Second chance is worth trying

Jackson Pama with his childhood friend and rugby league teammate, Prime Minister James Marape, who inspired him complete his education for a second chance in life. – Nationalpic by Rebecca Kuku

WHEN Jackson Pama, 46, saw his brother James Marape elected as Tari-Pori MP in 2007 and later becoming Finance Minister, he started believing that anything is possible if you work hard for what you wish.
Pama is from Hela’s Puribu village, the same village where Marape is from, and where they played in the same rugby league team.
Pama, now a policeman, tells his story on how Marape’s success in politics had inspired him to be a positive and responsible man.
He said he dropped out of Grade 8 in 1995, returned to his village and led a simple life.
In 2000, with encouragement from his peers and rugby team mates, including Marape, he returned to school and enrolled as a Grade 3 student in the Hapera SDA Primary School.
“From 2000 to 2008, I did my primary school again, and this time I made it for a place in Grade 9 at the Paglum High School. After Grade 9 and 10, I did not qualify to further my studies, so I returned to my simple life in the village.
“But after two years, Marape was elected a MP and was also appointed Finance Minister in 2012. That inspired me that one can achieve anything if we work hard for it and not give up,” he added.
In 2017, the Tari-Pori district initiated a strategy to give second chances to those who failed to go further into tertiary education.
“We were offered places in the Hope Institution. I was one of the 40 pioneer students to be enrolled that year and did my Grade 8, 9 and 10 again,” Pama said.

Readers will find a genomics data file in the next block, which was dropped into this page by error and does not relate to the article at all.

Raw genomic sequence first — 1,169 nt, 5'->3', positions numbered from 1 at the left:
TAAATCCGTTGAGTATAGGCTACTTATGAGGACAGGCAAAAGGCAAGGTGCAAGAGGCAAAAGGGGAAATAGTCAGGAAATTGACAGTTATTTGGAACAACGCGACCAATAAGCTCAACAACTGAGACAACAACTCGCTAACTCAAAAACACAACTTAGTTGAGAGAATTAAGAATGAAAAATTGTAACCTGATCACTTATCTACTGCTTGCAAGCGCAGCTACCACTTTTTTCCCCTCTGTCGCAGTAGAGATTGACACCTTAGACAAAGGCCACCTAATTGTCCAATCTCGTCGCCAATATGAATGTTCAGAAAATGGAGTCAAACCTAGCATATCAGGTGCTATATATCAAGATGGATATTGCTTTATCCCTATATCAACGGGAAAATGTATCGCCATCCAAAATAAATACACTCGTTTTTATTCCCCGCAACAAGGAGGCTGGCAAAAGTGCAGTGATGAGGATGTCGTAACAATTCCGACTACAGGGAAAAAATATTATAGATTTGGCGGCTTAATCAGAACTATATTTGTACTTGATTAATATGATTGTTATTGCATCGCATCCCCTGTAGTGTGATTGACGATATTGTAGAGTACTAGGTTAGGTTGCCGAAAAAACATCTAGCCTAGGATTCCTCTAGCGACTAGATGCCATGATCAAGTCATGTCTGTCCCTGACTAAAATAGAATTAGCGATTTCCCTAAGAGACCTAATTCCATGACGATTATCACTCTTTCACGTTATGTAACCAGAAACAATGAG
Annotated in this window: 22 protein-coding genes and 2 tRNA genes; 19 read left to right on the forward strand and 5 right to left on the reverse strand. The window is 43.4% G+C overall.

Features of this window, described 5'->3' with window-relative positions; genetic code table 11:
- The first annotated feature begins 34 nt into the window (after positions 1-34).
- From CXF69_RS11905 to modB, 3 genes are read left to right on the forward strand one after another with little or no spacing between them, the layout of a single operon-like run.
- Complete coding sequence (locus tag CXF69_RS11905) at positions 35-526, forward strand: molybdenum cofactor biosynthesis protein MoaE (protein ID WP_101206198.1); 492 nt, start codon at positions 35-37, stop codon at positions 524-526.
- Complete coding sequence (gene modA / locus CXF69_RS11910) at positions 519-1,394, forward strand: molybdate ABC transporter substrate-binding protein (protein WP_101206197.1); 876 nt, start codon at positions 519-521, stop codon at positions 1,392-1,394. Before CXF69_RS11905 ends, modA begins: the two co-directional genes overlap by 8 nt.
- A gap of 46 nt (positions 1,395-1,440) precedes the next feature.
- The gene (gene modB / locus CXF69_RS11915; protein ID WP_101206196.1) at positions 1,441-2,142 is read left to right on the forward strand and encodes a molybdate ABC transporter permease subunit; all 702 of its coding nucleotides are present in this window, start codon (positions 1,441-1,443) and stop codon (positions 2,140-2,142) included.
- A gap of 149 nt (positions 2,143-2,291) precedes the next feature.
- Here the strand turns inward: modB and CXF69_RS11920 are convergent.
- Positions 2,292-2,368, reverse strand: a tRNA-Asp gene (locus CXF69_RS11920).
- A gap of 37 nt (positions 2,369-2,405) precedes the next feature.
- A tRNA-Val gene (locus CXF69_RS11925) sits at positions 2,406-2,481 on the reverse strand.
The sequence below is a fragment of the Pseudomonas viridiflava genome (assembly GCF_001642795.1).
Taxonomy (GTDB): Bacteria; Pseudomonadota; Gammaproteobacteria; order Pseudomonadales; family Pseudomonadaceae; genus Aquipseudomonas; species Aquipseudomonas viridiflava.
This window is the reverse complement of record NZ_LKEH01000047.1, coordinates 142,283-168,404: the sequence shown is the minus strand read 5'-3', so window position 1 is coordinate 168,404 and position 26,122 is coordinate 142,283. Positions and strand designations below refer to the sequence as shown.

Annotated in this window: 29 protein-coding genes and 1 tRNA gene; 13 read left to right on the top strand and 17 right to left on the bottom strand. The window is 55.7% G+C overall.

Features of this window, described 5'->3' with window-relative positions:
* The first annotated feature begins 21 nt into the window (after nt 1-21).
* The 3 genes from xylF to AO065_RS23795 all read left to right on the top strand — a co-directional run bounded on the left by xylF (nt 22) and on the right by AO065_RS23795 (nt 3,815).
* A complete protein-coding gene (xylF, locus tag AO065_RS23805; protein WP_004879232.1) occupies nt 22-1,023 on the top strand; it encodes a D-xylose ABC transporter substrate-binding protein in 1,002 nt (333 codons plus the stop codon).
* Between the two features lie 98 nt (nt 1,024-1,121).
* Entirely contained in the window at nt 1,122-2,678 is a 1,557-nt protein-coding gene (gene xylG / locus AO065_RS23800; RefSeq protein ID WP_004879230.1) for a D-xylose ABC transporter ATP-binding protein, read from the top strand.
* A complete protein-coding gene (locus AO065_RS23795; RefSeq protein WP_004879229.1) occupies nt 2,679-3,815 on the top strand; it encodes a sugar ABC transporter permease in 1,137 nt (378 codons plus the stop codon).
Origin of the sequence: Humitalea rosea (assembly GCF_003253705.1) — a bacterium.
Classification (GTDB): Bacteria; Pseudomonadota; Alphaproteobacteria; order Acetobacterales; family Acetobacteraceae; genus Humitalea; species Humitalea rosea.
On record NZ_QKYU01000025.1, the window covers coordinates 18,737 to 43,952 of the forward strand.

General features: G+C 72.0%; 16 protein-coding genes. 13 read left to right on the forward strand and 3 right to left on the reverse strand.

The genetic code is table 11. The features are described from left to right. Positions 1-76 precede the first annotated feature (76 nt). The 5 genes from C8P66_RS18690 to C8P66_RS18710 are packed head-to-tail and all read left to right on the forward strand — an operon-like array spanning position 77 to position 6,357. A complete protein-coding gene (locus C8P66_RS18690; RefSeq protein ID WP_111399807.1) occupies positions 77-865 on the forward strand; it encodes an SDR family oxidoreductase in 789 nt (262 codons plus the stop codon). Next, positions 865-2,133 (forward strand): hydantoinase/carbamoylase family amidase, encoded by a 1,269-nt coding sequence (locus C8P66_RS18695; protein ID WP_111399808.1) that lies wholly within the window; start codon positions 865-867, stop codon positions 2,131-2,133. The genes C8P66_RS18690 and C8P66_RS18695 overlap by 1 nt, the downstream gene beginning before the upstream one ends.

Pama and 20 others became the first Grade 11 students from Hope Institution to receive Grade 12 certificates in 2020.
“Education does not stop when you grow older, and it does not matter how many times you have to repeat a grade. So long as you believe in yourself, and is determined to achieve your goals, you will succeed,” he said.
Pama did his police training last week and is now attached with the Tari police in Hela.
Last year, 115 students graduated with Grade 12 certificates from Hope Institution, with four finding their way into the University of Papua New Guinea, six into the University of Goroka and 45 others were accepted into various colleges nationwide.
Marape, while sharing Pama’s stories with youths in Tari last week, reiterated, “never give up”.
“Pama was not afraid of going back to school despite his age because he had a dream, and he believed he can achieve it, and you all can too.”
“The Hope Institute will always have its doors open, if you do not make it to Grade 9 or 11. Go get yourself enrolled to complete your education,” Marapa said.
“And the district government will continue to support you because everyone needs a second chance. The Government does not want to leave anyone behind,” Marape said.